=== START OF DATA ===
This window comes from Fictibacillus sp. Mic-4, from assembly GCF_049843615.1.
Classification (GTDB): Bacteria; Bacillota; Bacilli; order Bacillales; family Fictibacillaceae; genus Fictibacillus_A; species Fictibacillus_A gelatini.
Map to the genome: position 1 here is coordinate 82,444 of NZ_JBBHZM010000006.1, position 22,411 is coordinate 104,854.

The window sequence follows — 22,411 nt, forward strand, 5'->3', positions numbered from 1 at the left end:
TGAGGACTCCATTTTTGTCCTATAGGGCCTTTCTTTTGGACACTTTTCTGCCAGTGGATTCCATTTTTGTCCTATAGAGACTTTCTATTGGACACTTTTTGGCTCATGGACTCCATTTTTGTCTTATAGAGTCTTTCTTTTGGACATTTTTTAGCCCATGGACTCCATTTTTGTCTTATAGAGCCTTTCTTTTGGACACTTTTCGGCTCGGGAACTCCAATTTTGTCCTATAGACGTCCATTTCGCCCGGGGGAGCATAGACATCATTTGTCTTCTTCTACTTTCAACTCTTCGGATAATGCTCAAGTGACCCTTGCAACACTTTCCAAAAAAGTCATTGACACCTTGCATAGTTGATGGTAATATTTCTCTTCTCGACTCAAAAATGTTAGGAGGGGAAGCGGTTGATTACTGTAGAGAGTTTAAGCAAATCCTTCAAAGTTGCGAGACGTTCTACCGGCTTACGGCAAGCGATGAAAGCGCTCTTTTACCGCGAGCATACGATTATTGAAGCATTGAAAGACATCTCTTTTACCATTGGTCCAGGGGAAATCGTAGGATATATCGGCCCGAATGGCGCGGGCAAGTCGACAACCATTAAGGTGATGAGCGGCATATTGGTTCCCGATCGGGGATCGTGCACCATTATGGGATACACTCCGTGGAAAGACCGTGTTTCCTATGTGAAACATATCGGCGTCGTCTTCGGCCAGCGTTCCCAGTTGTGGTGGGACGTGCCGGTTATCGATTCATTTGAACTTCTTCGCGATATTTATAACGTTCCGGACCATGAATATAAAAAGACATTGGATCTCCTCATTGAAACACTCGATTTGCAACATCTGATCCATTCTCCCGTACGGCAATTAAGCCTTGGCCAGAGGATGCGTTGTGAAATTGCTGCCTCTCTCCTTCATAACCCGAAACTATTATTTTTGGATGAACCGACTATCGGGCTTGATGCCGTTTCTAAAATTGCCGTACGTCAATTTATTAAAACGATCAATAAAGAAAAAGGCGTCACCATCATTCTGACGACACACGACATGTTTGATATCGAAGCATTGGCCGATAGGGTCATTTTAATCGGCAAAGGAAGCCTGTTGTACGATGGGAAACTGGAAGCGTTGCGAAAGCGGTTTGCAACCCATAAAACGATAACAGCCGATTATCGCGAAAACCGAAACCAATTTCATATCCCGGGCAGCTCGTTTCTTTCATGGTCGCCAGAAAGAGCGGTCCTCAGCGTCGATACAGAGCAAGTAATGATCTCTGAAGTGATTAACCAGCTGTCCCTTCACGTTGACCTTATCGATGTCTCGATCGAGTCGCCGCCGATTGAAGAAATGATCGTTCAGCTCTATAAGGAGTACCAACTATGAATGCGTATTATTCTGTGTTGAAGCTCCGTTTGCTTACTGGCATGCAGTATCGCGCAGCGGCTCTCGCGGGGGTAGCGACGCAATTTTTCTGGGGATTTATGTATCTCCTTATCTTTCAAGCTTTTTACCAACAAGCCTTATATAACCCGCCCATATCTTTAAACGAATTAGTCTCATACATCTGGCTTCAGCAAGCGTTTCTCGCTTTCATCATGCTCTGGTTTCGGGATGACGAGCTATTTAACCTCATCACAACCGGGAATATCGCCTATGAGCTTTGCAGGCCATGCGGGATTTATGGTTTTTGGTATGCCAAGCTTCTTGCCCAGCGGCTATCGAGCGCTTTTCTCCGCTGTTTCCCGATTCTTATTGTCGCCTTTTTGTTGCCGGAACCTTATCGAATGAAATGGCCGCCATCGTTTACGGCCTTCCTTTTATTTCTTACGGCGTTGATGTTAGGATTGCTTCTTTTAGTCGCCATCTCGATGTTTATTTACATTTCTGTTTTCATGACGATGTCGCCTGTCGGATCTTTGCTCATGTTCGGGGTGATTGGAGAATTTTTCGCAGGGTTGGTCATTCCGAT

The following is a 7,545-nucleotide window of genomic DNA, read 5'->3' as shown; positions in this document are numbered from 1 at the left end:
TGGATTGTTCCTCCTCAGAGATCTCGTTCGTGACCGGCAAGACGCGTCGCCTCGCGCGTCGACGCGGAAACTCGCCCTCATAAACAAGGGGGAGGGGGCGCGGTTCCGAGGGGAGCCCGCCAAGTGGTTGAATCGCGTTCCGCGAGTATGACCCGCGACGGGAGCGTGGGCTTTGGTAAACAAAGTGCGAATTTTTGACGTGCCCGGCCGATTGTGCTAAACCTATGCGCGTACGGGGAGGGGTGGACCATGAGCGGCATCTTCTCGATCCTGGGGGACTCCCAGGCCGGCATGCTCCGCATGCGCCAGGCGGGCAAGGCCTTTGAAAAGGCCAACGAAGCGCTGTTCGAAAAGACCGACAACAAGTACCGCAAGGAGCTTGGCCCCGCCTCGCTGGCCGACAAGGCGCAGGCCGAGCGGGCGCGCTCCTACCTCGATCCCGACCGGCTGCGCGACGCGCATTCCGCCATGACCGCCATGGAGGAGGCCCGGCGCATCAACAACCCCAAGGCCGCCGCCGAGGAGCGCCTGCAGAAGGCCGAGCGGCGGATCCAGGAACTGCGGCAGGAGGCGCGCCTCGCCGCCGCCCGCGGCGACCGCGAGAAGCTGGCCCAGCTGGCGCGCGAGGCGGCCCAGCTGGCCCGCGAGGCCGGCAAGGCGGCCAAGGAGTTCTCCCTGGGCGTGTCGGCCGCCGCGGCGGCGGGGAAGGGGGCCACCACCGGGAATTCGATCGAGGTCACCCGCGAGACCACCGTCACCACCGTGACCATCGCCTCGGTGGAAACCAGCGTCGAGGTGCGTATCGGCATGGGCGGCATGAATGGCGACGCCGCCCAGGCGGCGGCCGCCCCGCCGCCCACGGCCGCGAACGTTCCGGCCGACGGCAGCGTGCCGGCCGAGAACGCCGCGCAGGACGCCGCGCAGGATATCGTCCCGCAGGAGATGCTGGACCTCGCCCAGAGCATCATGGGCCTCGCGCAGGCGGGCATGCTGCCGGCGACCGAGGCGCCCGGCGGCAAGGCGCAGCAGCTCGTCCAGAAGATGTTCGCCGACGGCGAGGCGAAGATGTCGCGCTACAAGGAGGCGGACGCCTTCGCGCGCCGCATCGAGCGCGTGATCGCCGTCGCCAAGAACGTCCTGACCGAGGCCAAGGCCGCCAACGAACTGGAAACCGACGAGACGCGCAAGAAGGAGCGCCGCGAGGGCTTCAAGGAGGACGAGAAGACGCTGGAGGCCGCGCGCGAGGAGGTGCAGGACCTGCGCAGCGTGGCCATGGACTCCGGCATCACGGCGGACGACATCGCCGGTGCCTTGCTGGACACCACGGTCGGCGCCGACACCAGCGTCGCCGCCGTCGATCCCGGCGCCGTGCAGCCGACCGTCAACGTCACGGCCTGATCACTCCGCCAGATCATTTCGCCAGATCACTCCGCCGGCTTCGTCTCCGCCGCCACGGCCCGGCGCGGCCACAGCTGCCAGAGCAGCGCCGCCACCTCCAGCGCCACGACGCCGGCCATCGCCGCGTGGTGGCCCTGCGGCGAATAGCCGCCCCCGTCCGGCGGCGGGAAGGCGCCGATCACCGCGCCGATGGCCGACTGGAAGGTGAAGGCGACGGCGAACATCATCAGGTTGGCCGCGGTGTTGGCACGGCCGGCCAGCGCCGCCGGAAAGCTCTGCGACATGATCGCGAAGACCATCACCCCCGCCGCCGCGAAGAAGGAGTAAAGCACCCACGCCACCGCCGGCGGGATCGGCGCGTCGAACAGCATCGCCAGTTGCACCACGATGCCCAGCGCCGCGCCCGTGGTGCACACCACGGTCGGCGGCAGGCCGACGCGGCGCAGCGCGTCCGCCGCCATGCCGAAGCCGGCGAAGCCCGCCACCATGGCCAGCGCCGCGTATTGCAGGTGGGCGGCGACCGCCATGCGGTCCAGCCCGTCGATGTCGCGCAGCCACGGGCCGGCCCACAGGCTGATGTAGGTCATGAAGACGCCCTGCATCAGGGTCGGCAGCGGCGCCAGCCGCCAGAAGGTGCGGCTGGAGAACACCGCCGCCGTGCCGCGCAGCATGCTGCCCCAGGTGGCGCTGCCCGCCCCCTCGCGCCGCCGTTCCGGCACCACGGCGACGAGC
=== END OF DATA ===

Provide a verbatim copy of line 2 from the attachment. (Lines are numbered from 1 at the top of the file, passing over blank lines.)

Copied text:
Classification (GTDB): Bacteria; Bacillota; Bacilli; order Bacillales; family Fictibacillaceae; genus Fictibacillus_A; species Fictibacillus_A gelatini.